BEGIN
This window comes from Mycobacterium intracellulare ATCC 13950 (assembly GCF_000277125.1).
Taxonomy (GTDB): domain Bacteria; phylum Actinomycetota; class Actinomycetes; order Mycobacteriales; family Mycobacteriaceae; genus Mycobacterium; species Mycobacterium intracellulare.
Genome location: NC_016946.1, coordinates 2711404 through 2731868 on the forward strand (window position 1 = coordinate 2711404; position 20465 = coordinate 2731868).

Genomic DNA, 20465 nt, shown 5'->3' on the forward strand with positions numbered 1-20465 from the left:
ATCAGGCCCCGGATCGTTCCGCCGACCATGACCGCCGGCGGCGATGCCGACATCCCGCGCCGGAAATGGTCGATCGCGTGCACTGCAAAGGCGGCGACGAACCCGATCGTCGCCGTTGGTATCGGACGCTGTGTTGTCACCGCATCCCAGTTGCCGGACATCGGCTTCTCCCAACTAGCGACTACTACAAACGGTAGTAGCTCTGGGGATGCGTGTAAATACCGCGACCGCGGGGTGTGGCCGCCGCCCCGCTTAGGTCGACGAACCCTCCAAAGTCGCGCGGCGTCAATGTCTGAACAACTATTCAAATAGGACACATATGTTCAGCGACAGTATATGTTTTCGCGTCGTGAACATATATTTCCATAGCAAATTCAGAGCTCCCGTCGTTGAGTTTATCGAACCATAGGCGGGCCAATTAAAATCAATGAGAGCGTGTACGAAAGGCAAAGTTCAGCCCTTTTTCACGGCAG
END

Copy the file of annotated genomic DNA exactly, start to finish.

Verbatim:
This window comes from Mycobacterium intracellulare ATCC 13950 (assembly GCF_000277125.1).
Taxonomy (GTDB): domain Bacteria; phylum Actinomycetota; class Actinomycetes; order Mycobacteriales; family Mycobacteriaceae; genus Mycobacterium; species Mycobacterium intracellulare.
Genome location: NC_016946.1, coordinates 2711404 through 2731868 on the forward strand (window position 1 = coordinate 2711404; position 20465 = coordinate 2731868).

Genomic DNA, 20465 nt, shown 5'->3' on the forward strand with positions numbered 1-20465 from the left:
ATCAGGCCCCGGATCGTTCCGCCGACCATGACCGCCGGCGGCGATGCCGACATCCCGCGCCGGAAATGGTCGATCGCGTGCACTGCAAAGGCGGCGACGAACCCGATCGTCGCCGTTGGTATCGGACGCTGTGTTGTCACCGCATCCCAGTTGCCGGACATCGGCTTCTCCCAACTAGCGACTACTACAAACGGTAGTAGCTCTGGGGATGCGTGTAAATACCGCGACCGCGGGGTGTGGCCGCCGCCCCGCTTAGGTCGACGAACCCTCCAAAGTCGCGCGGCGTCAATGTCTGAACAACTATTCAAATAGGACACATATGTTCAGCGACAGTATATGTTTTCGCGTCGTGAACATATATTTCCATAGCAAATTCAGAGCTCCCGTCGTTGAGTTTATCGAACCATAGGCGGGCCAATTAAAATCAATGAGAGCGTGTACGAAAGGCAAAGTTCAGCCCTTTTTCACGGCAG